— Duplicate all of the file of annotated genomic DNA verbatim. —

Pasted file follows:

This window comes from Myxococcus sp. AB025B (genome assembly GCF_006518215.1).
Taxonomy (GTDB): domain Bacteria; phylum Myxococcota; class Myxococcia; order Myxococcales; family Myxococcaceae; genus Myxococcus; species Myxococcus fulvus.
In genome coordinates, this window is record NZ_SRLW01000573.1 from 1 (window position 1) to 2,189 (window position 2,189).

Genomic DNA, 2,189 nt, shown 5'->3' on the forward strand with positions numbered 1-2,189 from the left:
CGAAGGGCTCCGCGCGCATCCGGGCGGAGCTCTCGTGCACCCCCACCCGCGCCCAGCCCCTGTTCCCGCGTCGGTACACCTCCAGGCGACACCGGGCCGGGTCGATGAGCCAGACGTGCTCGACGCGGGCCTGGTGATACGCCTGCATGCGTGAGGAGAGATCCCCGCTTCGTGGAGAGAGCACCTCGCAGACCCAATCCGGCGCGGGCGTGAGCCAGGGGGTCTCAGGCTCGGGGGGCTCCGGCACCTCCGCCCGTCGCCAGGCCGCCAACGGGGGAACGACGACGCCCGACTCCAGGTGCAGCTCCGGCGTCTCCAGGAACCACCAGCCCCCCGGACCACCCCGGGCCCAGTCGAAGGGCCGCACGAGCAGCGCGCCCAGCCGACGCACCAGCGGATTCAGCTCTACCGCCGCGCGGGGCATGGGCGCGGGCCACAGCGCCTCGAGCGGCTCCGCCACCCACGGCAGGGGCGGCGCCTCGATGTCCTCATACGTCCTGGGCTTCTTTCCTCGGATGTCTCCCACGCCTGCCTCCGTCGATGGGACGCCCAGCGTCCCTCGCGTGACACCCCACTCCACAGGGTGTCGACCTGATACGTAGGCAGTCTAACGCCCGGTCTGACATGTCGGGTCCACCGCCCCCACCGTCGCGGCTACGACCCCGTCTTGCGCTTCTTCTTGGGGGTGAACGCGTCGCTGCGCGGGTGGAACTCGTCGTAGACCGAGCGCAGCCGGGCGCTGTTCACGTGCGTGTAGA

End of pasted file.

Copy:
This window comes from Myxococcus sp. AB025B (genome assembly GCF_006518215.1).
Taxonomy (GTDB): domain Bacteria; phylum Myxococcota; class Myxococcia; order Myxococcales; family Myxococcaceae; genus Myxococcus; species Myxococcus fulvus.
In genome coordinates, this window is record NZ_SRLW01000573.1 from 1 (window position 1) to 2,189 (window position 2,189).

Genomic DNA, 2,189 nt, shown 5'->3' on the forward strand with positions numbered 1-2,189 from the left:
CGAAGGGCTCCGCGCGCATCCGGGCGGAGCTCTCGTGCACCCCCACCCGCGCCCAGCCCCTGTTCCCGCGTCGGTACACCTCCAGGCGACACCGGGCCGGGTCGATGAGCCAGACGTGCTCGACGCGGGCCTGGTGATACGCCTGCATGCGTGAGGAGAGATCCCCGCTTCGTGGAGAGAGCACCTCGCAGACCCAATCCGGCGCGGGCGTGAGCCAGGGGGTCTCAGGCTCGGGGGGCTCCGGCACCTCCGCCCGTCGCCAGGCCGCCAACGGGGGAACGACGACGCCCGACTCCAGGTGCAGCTCCGGCGTCTCCAGGAACCACCAGCCCCCCGGACCACCCCGGGCCCAGTCGAAGGGCCGCACGAGCAGCGCGCCCAGCCGACGCACCAGCGGATTCAGCTCTACCGCCGCGCGGGGCATGGGCGCGGGCCACAGCGCCTCGAGCGGCTCCGCCACCCACGGCAGGGGCGGCGCCTCGATGTCCTCATACGTCCTGGGCTTCTTTCCTCGGATGTCTCCCACGCCTGCCTCCGTCGATGGGACGCCCAGCGTCCCTCGCGTGACACCCCACTCCACAGGGTGTCGACCTGATACGTAGGCAGTCTAACGCCCGGTCTGACATGTCGGGTCCACCGCCCCCACCGTCGCGGCTACGACCCCGTCTTGCGCTTCTTCTTGGGGGTGAACGCGTCGCTGCGCGGGTGGAACTCGTCGTAGACCGAGCGCAGCCGGGCGCTGTTCACGTGCGTGTAGA